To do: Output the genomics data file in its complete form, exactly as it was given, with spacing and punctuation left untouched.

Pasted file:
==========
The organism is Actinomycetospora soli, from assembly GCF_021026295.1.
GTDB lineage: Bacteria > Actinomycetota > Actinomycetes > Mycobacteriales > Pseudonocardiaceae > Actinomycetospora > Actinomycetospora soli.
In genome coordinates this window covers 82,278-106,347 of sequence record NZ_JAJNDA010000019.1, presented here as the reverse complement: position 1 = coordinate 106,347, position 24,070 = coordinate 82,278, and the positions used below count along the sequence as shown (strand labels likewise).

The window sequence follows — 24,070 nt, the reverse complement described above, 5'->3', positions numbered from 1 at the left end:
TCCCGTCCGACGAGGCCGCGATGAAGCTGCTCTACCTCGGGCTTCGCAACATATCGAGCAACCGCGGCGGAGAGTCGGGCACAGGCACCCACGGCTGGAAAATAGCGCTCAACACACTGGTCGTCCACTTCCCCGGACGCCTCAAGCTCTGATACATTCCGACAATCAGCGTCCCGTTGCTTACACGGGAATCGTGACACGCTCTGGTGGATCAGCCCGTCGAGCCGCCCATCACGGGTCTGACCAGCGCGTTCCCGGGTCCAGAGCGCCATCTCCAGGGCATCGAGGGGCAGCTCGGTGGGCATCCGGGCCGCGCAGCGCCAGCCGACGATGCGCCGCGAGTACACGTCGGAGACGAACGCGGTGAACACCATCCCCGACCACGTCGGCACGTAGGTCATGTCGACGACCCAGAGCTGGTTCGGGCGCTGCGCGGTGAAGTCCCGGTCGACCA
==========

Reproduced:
The organism is Actinomycetospora soli, from assembly GCF_021026295.1.
GTDB lineage: Bacteria > Actinomycetota > Actinomycetes > Mycobacteriales > Pseudonocardiaceae > Actinomycetospora > Actinomycetospora soli.
In genome coordinates this window covers 82,278-106,347 of sequence record NZ_JAJNDA010000019.1, presented here as the reverse complement: position 1 = coordinate 106,347, position 24,070 = coordinate 82,278, and the positions used below count along the sequence as shown (strand labels likewise).

The window sequence follows — 24,070 nt, the reverse complement described above, 5'->3', positions numbered from 1 at the left end:
TCCCGTCCGACGAGGCCGCGATGAAGCTGCTCTACCTCGGGCTTCGCAACATATCGAGCAACCGCGGCGGAGAGTCGGGCACAGGCACCCACGGCTGGAAAATAGCGCTCAACACACTGGTCGTCCACTTCCCCGGACGCCTCAAGCTCTGATACATTCCGACAATCAGCGTCCCGTTGCTTACACGGGAATCGTGACACGCTCTGGTGGATCAGCCCGTCGAGCCGCCCATCACGGGTCTGACCAGCGCGTTCCCGGGTCCAGAGCGCCATCTCCAGGGCATCGAGGGGCAGCTCGGTGGGCATCCGGGCCGCGCAGCGCCAGCCGACGATGCGCCGCGAGTACACGTCGGAGACGAACGCGGTGAACACCATCCCCGACCACGTCGGCACGTAGGTCATGTCGACGACCCAGAGCTGGTTCGGGCGCTGCGCGGTGAAGTCCCGGTCGACCA